National Fisherman


AtlanticLobster

Warm waters indicate early season for Maine’s inshore fleet

By Caroline Losneck

Normally Maine lobster season peaks in early July, about the same as the tourist season. But this year, scientists and fishermen say it is likely to be two or three weeks earlier than usual, similar to 2012.

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Plant a patch of water

Oyster farmers Weatherly and Greg Bates have grown to love Alaska’s Halibut Cove

We came to Alaska in a camper for our honeymoon, made it to Homer and thought it’d be the perfect place to start up a shellfish business,” says Weatherly Bates, 34. She and her husband, Greg, also 34, grew up in Little Compton, R.I., a small coastal community of about 3,000 people. They found their footing in historic East Coast fisheries and through their studies in the University of Rhode Island’s aquaculture and fisheries technology program...

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Think big, act fast, go slow

By Jessica Hathaway

Forty years ago, Congress approved the Fishery Conservation and Management Act — precursor to Magnuson. The first lines of the law declare our supply of wild fish to be a valuable natural resource for their contribution to “the food supply, economy and health of the Nation.” It goes on to recognize the economic contributions of commercial and recreational fishing.

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Outboard blitz-out

The skipper and deckhand of a 38-foot gillnetter were heading back into port. The skipper was at the wheel and had pushed the boat up to 15 knots. The deckhand was preparing for delivery....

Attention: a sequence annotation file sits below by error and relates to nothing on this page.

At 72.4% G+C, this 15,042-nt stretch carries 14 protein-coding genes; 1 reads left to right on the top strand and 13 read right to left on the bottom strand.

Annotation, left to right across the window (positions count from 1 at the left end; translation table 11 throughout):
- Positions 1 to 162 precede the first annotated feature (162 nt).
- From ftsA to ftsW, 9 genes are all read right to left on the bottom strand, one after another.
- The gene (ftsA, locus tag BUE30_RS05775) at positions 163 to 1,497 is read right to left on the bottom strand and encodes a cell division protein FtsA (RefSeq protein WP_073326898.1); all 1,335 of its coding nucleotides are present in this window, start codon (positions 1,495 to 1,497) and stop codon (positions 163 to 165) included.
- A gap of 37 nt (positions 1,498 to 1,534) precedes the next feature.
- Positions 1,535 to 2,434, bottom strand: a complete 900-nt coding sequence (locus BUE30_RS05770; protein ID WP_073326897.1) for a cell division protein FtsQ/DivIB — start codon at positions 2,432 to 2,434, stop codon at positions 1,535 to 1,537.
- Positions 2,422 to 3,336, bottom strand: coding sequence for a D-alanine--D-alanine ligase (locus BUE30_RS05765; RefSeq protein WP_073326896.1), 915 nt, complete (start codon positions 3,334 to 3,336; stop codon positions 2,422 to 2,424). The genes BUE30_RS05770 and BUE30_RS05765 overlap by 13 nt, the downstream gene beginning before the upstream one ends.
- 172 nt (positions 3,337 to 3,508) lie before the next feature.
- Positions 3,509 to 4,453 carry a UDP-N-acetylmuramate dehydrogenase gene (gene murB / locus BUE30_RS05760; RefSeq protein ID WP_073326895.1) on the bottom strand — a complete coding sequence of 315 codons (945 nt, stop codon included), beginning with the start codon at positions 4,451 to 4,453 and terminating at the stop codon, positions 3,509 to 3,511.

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NF Northeast ATY Icon 16Maine shops make deliverie to crabbers in Maryland, California 

By Michael Crowley

Maine’s Westport Island, a Long Beach fiberglass hull is being finished off inside Dana’s Boatshop. That’s a hull not usually found in a Maine shop. It’s from Long Beach Boatbuilding in Port Morien, Nova Scotia, a boatbuilder that offers fiberglass hulls from 32 to 45 feet... 

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Inside the Industry

The Bristol Bay Regional Seafood Development Association released their board of directors election results last week.

The BBRSDA’s member-elected volunteer board provides financial and policy guidance for the association and oversees its management. Through their service, BBRSDA board members help determine the future of one of the world’s most dynamic commercial fisheries.

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Former Massachusetts state fishery scientist Steven Correia received the New England Fishery Management Council’s Janice Plante Award of Excellence for 2016 at its meeting last week.

Correia was employed by the Massachusetts Division of Marine Fisheries for over 30 years.

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